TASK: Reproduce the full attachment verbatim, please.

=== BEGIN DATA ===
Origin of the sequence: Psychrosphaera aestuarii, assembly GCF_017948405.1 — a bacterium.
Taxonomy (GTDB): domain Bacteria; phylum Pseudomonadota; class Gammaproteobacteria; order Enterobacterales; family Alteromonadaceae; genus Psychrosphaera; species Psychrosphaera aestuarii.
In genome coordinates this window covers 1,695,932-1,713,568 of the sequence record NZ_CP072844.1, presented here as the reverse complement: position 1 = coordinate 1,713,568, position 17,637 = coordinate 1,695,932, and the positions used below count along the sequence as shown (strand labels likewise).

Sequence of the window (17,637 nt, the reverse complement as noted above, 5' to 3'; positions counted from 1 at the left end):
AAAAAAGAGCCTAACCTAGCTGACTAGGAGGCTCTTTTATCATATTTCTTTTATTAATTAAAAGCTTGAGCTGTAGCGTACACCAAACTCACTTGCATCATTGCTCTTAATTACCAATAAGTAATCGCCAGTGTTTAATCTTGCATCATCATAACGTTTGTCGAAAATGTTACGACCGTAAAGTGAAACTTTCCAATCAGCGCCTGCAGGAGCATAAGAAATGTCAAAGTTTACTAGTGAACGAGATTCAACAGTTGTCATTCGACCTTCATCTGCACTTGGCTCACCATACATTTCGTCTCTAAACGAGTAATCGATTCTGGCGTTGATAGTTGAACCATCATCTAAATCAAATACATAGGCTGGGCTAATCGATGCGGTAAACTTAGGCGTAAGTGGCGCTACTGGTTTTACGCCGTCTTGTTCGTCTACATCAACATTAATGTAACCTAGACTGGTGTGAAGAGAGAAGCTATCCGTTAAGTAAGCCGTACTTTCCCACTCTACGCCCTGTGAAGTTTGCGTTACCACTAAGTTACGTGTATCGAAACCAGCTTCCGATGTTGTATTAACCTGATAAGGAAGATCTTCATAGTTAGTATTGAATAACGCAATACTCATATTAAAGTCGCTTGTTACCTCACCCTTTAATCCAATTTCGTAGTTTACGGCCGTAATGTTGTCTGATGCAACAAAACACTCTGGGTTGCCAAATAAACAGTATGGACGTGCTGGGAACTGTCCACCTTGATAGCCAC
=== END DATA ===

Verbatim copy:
Origin of the sequence: Psychrosphaera aestuarii, assembly GCF_017948405.1 — a bacterium.
Taxonomy (GTDB): domain Bacteria; phylum Pseudomonadota; class Gammaproteobacteria; order Enterobacterales; family Alteromonadaceae; genus Psychrosphaera; species Psychrosphaera aestuarii.
In genome coordinates this window covers 1,695,932-1,713,568 of the sequence record NZ_CP072844.1, presented here as the reverse complement: position 1 = coordinate 1,713,568, position 17,637 = coordinate 1,695,932, and the positions used below count along the sequence as shown (strand labels likewise).

Sequence of the window (17,637 nt, the reverse complement as noted above, 5' to 3'; positions counted from 1 at the left end):
AAAAAAGAGCCTAACCTAGCTGACTAGGAGGCTCTTTTATCATATTTCTTTTATTAATTAAAAGCTTGAGCTGTAGCGTACACCAAACTCACTTGCATCATTGCTCTTAATTACCAATAAGTAATCGCCAGTGTTTAATCTTGCATCATCATAACGTTTGTCGAAAATGTTACGACCGTAAAGTGAAACTTTCCAATCAGCGCCTGCAGGAGCATAAGAAATGTCAAAGTTTACTAGTGAACGAGATTCAACAGTTGTCATTCGACCTTCATCTGCACTTGGCTCACCATACATTTCGTCTCTAAACGAGTAATCGATTCTGGCGTTGATAGTTGAACCATCATCTAAATCAAATACATAGGCTGGGCTAATCGATGCGGTAAACTTAGGCGTAAGTGGCGCTACTGGTTTTACGCCGTCTTGTTCGTCTACATCAACATTAATGTAACCTAGACTGGTGTGAAGAGAGAAGCTATCCGTTAAGTAAGCCGTACTTTCCCACTCTACGCCCTGTGAAGTTTGCGTTACCACTAAGTTACGTGTATCGAAACCAGCTTCCGATGTTGTATTAACCTGATAAGGAAGATCTTCATAGTTAGTATTGAATAACGCAATACTCATATTAAAGTCGCTTGTTACCTCACCCTTTAATCCAATTTCGTAGTTTACGGCCGTAATGTTGTCTGATGCAACAAAACACTCTGGGTTGCCAAATAAACAGTATGGACGTGCTGGGAACTGTCCACCTTGATAGCCAC